OP-ED: Trying to cover chaos, lies and complicated vote counting in a pandemic

David Zurawik
The Baltimore Sun (TNS)
Democratic presidential nominee Joe Biden speaks at a drive-in election night event as Dr. Jill Biden looks on at the Chase Center in in Wilmington, Delaware, early on November 4, 2020. (Win McNamee/Getty Images/TNS)

Tuesday night didn't exactly go the way the pollsters thought it would with President Donald Trump making a much stronger showing in the early going than predicted. And once the clock hit midnight on the East Coast, things started to really get wild and dangerously contentious in the presidential election and coverage of it.

Vice President Joe Biden made a drive-by appearance at 12:31 a.m. to express confidence that he would win when all the votes were counted. Then Trump tweeted at 12:49: 'We are up BIG, but they are trying to STEAL the Election. We will never let them do it. Votes cannot be cast after the Polls are closed."

Twitter flagged the president's tweet as containing content that is "disputed and might be misleading." But undaunted, Trump appeared at 2:35 a.m. to claim he had won the election and that the late numbers coming in for Biden in Wisconsin, Georgia, Michigan and Pennsylvania were part of a "major fraud on the American people."

Trump vowed to fight. "We're going to the Supreme Court," he said, adding that he wanted "all voting to stop."

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Anchors and analysts responded by using the word "ugly" with regularity to describe the situation in which the nation found itself following Trump's claims of fraud.

The trouble had actually started shortly after 11 p.m. Tuesday with an interesting twist when Fox News called Arizona for Biden and the Trump campaign team demanded it retract the call. At that point, Fox was the only major outlet to make a call in the tight Arizona race.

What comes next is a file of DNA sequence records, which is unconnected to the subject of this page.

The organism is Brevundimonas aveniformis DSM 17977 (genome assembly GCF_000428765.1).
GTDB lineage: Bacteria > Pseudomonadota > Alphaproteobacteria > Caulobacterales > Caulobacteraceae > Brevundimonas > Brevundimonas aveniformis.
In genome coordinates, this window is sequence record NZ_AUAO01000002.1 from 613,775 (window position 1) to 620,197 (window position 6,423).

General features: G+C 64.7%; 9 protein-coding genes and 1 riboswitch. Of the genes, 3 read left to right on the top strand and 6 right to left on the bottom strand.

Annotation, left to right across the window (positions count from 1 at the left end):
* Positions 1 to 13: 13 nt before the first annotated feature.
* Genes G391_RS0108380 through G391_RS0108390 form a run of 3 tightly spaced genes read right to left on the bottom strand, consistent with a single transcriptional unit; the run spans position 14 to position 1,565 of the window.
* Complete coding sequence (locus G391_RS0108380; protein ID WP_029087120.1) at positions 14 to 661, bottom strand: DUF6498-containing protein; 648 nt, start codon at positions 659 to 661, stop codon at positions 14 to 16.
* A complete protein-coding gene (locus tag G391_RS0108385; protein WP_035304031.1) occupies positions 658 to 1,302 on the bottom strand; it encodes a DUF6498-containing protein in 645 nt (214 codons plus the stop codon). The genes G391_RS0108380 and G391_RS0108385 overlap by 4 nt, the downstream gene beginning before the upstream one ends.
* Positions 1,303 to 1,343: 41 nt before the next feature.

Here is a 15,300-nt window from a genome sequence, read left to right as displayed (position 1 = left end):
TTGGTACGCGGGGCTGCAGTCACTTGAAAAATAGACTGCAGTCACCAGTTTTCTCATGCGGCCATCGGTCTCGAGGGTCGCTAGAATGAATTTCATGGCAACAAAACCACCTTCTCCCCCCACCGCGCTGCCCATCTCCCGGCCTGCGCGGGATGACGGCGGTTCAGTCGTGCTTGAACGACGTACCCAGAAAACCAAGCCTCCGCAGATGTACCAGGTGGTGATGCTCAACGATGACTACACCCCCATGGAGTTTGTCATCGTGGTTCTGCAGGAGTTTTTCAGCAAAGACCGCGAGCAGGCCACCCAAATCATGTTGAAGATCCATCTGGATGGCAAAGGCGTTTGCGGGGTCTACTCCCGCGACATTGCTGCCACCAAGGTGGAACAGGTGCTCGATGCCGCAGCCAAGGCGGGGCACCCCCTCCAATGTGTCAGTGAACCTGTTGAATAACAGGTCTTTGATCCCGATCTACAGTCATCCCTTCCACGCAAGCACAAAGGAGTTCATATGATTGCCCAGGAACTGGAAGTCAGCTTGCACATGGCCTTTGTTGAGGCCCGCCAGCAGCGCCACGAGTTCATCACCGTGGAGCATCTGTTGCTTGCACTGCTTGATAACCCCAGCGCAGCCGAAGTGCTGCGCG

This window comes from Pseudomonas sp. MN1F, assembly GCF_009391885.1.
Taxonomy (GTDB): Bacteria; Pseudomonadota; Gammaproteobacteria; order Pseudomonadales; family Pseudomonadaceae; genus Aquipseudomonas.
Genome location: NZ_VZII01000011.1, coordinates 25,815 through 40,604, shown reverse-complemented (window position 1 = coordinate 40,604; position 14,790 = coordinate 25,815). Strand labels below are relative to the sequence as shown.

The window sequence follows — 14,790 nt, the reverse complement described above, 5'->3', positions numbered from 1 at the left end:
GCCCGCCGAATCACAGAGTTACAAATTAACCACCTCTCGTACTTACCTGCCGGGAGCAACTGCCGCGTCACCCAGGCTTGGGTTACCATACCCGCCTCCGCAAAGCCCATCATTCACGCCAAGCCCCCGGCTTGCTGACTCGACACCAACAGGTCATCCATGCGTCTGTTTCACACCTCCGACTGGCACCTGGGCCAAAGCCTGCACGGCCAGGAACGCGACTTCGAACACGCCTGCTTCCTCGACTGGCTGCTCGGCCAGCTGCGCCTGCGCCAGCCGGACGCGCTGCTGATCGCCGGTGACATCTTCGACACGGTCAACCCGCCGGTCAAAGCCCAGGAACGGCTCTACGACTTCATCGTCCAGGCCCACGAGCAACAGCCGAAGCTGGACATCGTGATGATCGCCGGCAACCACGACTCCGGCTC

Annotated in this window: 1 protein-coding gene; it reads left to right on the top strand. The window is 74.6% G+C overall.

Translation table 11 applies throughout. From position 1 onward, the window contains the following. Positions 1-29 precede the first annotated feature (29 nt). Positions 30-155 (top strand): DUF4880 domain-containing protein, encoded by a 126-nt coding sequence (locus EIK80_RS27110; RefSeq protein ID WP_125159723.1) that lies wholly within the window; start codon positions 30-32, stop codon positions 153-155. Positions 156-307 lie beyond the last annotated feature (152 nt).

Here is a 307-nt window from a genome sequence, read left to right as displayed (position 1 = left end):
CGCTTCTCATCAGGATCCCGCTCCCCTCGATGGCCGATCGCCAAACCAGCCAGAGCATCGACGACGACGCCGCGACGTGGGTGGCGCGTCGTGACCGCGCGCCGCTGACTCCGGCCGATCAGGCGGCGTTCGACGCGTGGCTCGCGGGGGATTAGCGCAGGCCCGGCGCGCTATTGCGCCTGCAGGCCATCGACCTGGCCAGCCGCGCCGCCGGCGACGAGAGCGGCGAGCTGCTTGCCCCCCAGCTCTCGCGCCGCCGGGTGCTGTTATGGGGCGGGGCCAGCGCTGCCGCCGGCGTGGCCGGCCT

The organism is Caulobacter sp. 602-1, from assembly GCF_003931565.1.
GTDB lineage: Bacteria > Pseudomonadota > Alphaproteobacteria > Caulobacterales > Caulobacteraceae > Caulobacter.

But instead of retracting the call, at about 12:30 a.m. Wednesday, Fox brought Arnon Mishkin, the veteran director of the channel's decision desk, on air to explain the call he and his staff had made.

"I'm sorry, we're not wrong," Mishkin said.

"You're 100% sure on Arizona?" anchor Bret Baier asked.

Without hesitation, Mishkin said he was. And you had to check the channel number to make sure you were watching the network that has been functioning more as a propaganda machine for Trump than a news outlet the last four years.

Strange turned to dark and ugly when Trump appeared before supporters in the East Room of the White House claiming victory and alleging fraud by the Democrats amid a barrage of disinformation and lies.

His words prompted MSNBC and CNN to cut in on Trump's address to fact check his words and try to hold the president accountable.

"When he says 'we already won this election,' that is not based in fact," MSNBC anchor Brian Williams told viewers.

"It is not accurate to say he won," Jake Tapper said on CNN.

And from CBS anchor Norah O'Donnell: "Well, the president of the United States ... falsely claiming that he won the election and disenfranchising millions of voters whose ballots have not been counted, sadly because of the raging pandemic and the failures of his administration to contain the pandemic."

Adding that there has been a "massive vote by mail operation" and that "those votes have not been counted," O'Donnell told viewers, "And so, we at CBS News ... are not projecting a winner in this presidential race."

All three news outlets handled the outrageous act of a president claiming victory and alleging that his opponent was engaged in trying to defraud the American people about as well as can be done within the bounds of traditional journalistic commentary and discourse.

But how do you counter the damage of such reckless and transgressive behavior from the holder of the highest office in the land? Once the words were out of Trump's mouth, the nation that has been suffering under a pandemic that has killed hundreds of thousands of Americans and thrown millions out of work, was thrust into a world of even more pain, anxiety and bitter conflict.

If only what we saw on the screen after midnight was only a reality TV show that could be turned off and forgotten as we went about our business the rest of the week in the real world.

— David Zurawik is The Baltimore Sun's media critic.